They say (and I have no idea who 'they' are) that difficulties are opportunities for learning. I think that in this case that is true. If I had it to do over again...
This session was challenging in many ways. First, the recital took place in a gym lit with flourescent lights. While in itself that isn't bad the light level was still pretty low and I would have liked to use a little flash so that the photos would be less grainy, but I was worried about being a disruption, not only to the performers but also to the proud parents.
I arrived early to check out the lay of the land. I was asked to take photos that would be printed at 4 x 6 to be given to the parents. The head of the music school also wanted a group shot of all of the performers.
To minimize the distraction of having a photographer present I took the beep off of the camera and I used no flash. I used a tripod and took it around the outside of the room to find better angles.
Another challenge is that the kids who performed have been taught to look at their music all the way through, so no one lifted their head resulting in no full face photos. Since I have a love of candid photos I found that to be disappointing in a way. However, I did get some opportunity to capture a few candid moments! This little one's face when Santa arrived was priceless!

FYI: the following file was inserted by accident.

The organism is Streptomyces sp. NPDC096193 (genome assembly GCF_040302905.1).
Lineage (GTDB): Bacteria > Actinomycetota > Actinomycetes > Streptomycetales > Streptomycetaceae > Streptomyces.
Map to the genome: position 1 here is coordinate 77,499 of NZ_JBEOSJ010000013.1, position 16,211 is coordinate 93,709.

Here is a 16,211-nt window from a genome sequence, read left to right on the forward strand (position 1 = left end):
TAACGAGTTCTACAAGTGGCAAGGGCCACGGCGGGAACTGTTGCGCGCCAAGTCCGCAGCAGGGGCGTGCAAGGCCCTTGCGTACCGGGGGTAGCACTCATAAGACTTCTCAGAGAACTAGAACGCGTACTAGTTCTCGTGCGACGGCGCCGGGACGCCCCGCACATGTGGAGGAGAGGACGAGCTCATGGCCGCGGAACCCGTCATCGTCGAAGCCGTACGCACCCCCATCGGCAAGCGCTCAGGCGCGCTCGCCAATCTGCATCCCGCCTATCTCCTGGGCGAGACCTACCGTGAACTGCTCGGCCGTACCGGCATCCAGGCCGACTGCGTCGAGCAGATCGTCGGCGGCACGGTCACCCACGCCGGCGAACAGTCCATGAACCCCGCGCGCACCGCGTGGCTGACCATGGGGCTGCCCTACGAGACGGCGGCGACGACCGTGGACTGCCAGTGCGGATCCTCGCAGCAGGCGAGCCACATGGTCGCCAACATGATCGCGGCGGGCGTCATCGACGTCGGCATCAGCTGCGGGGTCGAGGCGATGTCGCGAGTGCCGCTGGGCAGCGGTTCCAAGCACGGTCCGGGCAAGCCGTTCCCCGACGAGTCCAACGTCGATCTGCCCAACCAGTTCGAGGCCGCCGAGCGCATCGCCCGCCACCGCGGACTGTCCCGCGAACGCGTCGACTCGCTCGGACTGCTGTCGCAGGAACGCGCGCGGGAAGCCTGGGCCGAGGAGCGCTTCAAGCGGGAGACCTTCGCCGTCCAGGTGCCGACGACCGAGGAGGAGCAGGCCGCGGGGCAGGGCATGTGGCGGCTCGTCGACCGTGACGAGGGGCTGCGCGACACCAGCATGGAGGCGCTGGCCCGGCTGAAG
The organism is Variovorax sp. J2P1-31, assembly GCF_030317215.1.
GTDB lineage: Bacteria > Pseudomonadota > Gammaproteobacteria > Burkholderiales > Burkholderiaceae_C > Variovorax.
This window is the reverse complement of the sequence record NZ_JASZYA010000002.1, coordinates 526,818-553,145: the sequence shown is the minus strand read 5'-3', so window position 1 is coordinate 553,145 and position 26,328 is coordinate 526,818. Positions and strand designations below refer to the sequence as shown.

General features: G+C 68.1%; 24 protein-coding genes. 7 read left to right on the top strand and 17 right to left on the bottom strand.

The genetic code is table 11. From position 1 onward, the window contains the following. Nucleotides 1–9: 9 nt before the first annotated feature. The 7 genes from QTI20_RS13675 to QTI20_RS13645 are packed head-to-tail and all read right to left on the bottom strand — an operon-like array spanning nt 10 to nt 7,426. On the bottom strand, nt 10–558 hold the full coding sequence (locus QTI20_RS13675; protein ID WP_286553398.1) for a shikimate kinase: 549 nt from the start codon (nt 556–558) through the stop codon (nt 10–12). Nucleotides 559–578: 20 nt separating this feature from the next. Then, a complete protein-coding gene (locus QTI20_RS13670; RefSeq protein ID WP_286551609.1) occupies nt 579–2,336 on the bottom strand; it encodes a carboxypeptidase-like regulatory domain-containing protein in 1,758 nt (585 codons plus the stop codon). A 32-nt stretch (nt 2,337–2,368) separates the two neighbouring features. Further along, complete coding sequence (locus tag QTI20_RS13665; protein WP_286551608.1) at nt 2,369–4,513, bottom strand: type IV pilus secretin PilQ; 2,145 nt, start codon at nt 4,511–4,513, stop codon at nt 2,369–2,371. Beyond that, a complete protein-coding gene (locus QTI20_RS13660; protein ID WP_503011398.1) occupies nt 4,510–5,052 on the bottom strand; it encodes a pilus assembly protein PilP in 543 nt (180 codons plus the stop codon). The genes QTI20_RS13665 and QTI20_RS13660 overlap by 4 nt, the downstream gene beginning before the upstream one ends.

She was also quite the dancer!
I would love the opportunity to try this again...I discovered that when doing this kind of photo shoot the photographer has to take charge more than I did. The group shot at the end of the program was near impossible. Each parent in attendance had their phone out to take the picture and I ended up on a chair to even get a clear angle...I had not expected that and didn't take control. This resulted in a badly posed group picture.
The group shot was taken at the end of the program and a great many of the families had already left.
This one was definitely a 'live and learn' experience!
Halloween is that great time of year when adults can get dressed up and act like children all over again!
Each year I am amazed at the creativity and sense of fun among those who go out to celebrate.
It is truly liberating to dress in costume and be someone or 'something' else! So if you have never tried it, I suggest you get out to Value Village and pick out a costume for some fun this year.
Inhibitions can go by the wayside and hilarity is sure to be a part of it all.
These head shots are just a few of the people who came out to celebrate this spooky event in Hagersville.
Hope you all have a safe and fun Halloween! Remember...don't take candy from strangers!!!